Sunday, November 30, 2008

Leadership Secrets of Colin Powell


Effective leadership is exercised across a full spectrum of responsibilities, and also over time. Across an entire organization involving a wide variety of people engaged in a multitude of tasks (both concurrently and in sequence), the leader must spark high performance and ensure the welfare of the group. Well, that's complicated. Even if the leader manages to get everybody happy with today's reality, somebody's very likely to get off the bus tomorrow. A leader simply cannot please everybody all the time.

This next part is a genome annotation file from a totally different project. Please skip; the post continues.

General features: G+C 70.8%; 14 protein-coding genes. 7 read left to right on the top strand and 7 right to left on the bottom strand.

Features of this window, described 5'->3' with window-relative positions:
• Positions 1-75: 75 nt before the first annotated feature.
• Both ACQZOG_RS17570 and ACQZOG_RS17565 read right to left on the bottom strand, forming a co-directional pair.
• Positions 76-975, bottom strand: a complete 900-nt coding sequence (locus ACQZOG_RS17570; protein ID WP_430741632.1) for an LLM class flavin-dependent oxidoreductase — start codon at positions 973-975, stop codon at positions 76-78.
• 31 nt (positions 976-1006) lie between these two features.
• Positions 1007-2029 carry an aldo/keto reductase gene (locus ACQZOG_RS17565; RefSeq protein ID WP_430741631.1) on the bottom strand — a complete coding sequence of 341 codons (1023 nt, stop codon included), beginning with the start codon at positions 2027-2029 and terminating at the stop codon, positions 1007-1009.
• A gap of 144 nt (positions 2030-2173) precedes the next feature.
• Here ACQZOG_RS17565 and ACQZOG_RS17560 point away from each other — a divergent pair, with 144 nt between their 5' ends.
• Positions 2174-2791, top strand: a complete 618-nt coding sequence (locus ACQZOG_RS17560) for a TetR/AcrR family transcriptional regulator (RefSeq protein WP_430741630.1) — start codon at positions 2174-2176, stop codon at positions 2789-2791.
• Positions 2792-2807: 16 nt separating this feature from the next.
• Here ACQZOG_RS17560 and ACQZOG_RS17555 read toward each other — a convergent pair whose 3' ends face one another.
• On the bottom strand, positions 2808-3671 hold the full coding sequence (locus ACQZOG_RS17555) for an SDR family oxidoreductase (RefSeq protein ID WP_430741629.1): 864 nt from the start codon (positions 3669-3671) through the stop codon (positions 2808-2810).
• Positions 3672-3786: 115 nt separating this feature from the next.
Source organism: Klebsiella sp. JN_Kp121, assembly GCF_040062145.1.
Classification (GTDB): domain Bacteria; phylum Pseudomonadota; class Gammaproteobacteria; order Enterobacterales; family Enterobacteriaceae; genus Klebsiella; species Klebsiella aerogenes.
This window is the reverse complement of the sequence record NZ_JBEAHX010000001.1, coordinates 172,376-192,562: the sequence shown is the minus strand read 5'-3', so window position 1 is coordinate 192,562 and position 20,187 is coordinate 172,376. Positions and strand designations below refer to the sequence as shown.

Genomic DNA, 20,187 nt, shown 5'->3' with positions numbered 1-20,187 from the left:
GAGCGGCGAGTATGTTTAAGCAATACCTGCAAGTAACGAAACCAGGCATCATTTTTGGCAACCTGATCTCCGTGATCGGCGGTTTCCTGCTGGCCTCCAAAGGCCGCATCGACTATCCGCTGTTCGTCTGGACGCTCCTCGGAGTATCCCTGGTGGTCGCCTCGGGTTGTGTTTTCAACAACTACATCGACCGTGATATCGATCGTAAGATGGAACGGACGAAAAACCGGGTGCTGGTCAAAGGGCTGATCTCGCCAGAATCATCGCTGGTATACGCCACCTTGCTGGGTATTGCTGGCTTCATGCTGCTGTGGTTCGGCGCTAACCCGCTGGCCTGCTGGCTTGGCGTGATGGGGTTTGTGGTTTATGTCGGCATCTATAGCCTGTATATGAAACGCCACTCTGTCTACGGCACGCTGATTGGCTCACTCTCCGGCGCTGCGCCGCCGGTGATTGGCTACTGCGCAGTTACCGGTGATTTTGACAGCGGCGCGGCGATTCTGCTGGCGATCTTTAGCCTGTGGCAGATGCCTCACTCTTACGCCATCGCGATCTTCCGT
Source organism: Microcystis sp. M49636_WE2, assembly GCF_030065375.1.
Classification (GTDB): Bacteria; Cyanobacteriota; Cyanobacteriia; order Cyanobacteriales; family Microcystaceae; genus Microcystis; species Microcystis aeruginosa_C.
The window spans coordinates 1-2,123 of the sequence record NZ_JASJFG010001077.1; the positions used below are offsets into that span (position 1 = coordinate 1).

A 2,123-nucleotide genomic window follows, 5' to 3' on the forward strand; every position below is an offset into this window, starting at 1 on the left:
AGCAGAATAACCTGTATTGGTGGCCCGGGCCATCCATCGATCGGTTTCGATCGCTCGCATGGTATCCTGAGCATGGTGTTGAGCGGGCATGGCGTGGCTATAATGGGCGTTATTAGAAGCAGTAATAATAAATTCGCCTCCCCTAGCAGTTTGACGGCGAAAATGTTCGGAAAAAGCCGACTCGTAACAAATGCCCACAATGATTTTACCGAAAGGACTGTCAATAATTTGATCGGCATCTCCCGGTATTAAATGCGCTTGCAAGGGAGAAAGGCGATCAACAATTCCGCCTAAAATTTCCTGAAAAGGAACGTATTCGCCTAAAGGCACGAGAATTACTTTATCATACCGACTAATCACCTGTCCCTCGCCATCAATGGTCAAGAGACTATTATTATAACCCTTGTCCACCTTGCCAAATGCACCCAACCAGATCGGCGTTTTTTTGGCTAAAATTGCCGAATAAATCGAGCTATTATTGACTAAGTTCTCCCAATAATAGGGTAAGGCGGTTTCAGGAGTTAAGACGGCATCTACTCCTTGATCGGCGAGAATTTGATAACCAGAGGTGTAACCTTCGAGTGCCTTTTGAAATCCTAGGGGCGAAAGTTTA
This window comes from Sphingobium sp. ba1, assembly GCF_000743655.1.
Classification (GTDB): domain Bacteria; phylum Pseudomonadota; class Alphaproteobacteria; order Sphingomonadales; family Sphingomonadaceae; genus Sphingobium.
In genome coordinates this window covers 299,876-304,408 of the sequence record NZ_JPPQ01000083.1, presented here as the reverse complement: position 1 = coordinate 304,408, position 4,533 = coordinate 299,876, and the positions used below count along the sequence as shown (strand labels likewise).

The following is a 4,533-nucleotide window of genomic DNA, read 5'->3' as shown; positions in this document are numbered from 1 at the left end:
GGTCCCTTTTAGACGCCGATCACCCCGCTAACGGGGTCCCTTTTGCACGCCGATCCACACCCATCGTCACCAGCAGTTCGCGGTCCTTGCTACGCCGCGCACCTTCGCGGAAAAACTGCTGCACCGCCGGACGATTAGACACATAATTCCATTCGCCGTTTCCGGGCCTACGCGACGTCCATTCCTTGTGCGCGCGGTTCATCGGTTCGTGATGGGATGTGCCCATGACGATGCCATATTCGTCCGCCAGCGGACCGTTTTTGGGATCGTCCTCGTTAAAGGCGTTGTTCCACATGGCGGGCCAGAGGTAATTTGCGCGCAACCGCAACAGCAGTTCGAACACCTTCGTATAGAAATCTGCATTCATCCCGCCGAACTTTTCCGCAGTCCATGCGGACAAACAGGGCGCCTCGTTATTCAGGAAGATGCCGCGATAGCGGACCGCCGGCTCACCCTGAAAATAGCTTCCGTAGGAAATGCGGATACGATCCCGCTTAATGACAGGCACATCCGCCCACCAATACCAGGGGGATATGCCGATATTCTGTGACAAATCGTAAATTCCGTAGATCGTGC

"Making people mad was part of being a leader. As I had learned long ago . . . an individual's hurt feelings run a distant second to the good of the service."
Leadership can't be a popularity contest. Trying not to offend anyone, or trying to get everyone to like you, will set you on the road to mediocrity. Why? Because leaders who are afraid to make people angry are likely to waver and procrastinate when it comes time to make tough choices. Leaders who care more about being liked than about being effective are unlikely to confront the people who need confronting. They are unlikely to offer differential rewards based on performance. They won't challenge the status quo. And inevitably, by not challenging tradition, they hurt both their own credibility and their organization's performance.

Oren Harari, The Leadership Secrets of Colin Powell

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